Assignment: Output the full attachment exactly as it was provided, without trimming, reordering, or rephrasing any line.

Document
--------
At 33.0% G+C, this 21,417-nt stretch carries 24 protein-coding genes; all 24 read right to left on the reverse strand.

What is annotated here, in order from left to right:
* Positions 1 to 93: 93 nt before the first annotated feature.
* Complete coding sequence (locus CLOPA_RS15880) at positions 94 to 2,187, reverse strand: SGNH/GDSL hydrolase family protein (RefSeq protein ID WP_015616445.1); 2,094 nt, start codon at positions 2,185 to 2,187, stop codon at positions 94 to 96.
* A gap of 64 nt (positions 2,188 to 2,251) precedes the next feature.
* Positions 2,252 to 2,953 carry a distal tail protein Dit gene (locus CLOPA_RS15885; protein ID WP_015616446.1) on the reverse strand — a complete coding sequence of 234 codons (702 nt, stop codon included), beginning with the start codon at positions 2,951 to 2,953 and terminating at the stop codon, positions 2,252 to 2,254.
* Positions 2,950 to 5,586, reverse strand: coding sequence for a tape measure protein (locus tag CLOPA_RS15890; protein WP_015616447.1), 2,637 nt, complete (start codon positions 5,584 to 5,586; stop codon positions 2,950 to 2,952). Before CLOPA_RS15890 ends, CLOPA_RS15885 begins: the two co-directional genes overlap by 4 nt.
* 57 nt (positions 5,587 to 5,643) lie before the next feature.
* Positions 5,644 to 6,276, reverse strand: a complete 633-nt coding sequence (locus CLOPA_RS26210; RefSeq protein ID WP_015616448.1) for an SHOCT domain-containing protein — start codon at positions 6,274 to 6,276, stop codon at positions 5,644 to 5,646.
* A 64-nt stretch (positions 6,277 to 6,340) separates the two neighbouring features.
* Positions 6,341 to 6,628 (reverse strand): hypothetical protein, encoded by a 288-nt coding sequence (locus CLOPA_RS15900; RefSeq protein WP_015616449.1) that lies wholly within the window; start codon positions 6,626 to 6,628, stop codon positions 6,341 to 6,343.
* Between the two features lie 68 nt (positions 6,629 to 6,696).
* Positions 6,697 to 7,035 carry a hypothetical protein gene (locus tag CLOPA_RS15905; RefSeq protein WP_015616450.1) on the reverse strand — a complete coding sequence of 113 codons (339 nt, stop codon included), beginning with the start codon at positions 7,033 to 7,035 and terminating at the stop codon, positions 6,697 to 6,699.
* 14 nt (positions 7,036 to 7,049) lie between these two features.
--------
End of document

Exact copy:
At 33.0% G+C, this 21,417-nt stretch carries 24 protein-coding genes; all 24 read right to left on the reverse strand.

What is annotated here, in order from left to right:
* Positions 1 to 93: 93 nt before the first annotated feature.
* Complete coding sequence (locus CLOPA_RS15880) at positions 94 to 2,187, reverse strand: SGNH/GDSL hydrolase family protein (RefSeq protein ID WP_015616445.1); 2,094 nt, start codon at positions 2,185 to 2,187, stop codon at positions 94 to 96.
* A gap of 64 nt (positions 2,188 to 2,251) precedes the next feature.
* Positions 2,252 to 2,953 carry a distal tail protein Dit gene (locus CLOPA_RS15885; protein ID WP_015616446.1) on the reverse strand — a complete coding sequence of 234 codons (702 nt, stop codon included), beginning with the start codon at positions 2,951 to 2,953 and terminating at the stop codon, positions 2,252 to 2,254.
* Positions 2,950 to 5,586, reverse strand: coding sequence for a tape measure protein (locus tag CLOPA_RS15890; protein WP_015616447.1), 2,637 nt, complete (start codon positions 5,584 to 5,586; stop codon positions 2,950 to 2,952). Before CLOPA_RS15890 ends, CLOPA_RS15885 begins: the two co-directional genes overlap by 4 nt.
* 57 nt (positions 5,587 to 5,643) lie before the next feature.
* Positions 5,644 to 6,276, reverse strand: a complete 633-nt coding sequence (locus CLOPA_RS26210; RefSeq protein ID WP_015616448.1) for an SHOCT domain-containing protein — start codon at positions 6,274 to 6,276, stop codon at positions 5,644 to 5,646.
* A 64-nt stretch (positions 6,277 to 6,340) separates the two neighbouring features.
* Positions 6,341 to 6,628 (reverse strand): hypothetical protein, encoded by a 288-nt coding sequence (locus CLOPA_RS15900; RefSeq protein WP_015616449.1) that lies wholly within the window; start codon positions 6,626 to 6,628, stop codon positions 6,341 to 6,343.
* Between the two features lie 68 nt (positions 6,629 to 6,696).
* Positions 6,697 to 7,035 carry a hypothetical protein gene (locus tag CLOPA_RS15905; RefSeq protein WP_015616450.1) on the reverse strand — a complete coding sequence of 113 codons (339 nt, stop codon included), beginning with the start codon at positions 7,033 to 7,035 and terminating at the stop codon, positions 6,697 to 6,699.
* 14 nt (positions 7,036 to 7,049) lie between these two features.